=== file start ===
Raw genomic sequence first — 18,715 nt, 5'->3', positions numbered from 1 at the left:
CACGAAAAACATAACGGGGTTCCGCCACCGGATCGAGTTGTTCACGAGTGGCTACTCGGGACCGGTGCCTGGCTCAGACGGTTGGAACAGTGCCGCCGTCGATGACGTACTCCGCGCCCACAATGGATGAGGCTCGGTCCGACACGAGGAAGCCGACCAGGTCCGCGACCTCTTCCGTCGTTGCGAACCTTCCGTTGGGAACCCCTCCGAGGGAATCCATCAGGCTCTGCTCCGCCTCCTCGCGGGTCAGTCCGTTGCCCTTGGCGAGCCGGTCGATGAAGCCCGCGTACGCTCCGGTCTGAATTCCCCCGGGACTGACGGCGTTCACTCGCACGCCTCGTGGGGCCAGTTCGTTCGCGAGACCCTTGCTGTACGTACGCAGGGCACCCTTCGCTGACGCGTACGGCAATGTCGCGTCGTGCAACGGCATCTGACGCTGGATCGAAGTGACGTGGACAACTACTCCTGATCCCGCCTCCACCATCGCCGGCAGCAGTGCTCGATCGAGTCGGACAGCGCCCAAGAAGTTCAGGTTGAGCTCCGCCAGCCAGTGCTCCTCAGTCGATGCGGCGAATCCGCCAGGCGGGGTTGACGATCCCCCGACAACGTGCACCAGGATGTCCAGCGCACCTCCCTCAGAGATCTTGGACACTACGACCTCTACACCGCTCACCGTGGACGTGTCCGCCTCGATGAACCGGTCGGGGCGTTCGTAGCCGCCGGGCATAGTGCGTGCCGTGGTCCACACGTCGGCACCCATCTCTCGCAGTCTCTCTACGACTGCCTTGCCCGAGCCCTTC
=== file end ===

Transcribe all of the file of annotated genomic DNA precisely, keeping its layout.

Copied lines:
Raw genomic sequence first — 18,715 nt, 5'->3', positions numbered from 1 at the left:
CACGAAAAACATAACGGGGTTCCGCCACCGGATCGAGTTGTTCACGAGTGGCTACTCGGGACCGGTGCCTGGCTCAGACGGTTGGAACAGTGCCGCCGTCGATGACGTACTCCGCGCCCACAATGGATGAGGCTCGGTCCGACACGAGGAAGCCGACCAGGTCCGCGACCTCTTCCGTCGTTGCGAACCTTCCGTTGGGAACCCCTCCGAGGGAATCCATCAGGCTCTGCTCCGCCTCCTCGCGGGTCAGTCCGTTGCCCTTGGCGAGCCGGTCGATGAAGCCCGCGTACGCTCCGGTCTGAATTCCCCCGGGACTGACGGCGTTCACTCGCACGCCTCGTGGGGCCAGTTCGTTCGCGAGACCCTTGCTGTACGTACGCAGGGCACCCTTCGCTGACGCGTACGGCAATGTCGCGTCGTGCAACGGCATCTGACGCTGGATCGAAGTGACGTGGACAACTACTCCTGATCCCGCCTCCACCATCGCCGGCAGCAGTGCTCGATCGAGTCGGACAGCGCCCAAGAAGTTCAGGTTGAGCTCCGCCAGCCAGTGCTCCTCAGTCGATGCGGCGAATCCGCCAGGCGGGGTTGACGATCCCCCGACAACGTGCACCAGGATGTCCAGCGCACCTCCCTCAGAGATCTTGGACACTACGACCTCTACACCGCTCACCGTGGACGTGTCCGCCTCGATGAACCGGTCGGGGCGTTCGTAGCCGCCGGGCATAGTGCGTGCCGTGGTCCACACGTCGGCACCCATCTCTCGCAGTCTCTCTACGACTGCCTTGCCCGAGCCCTTC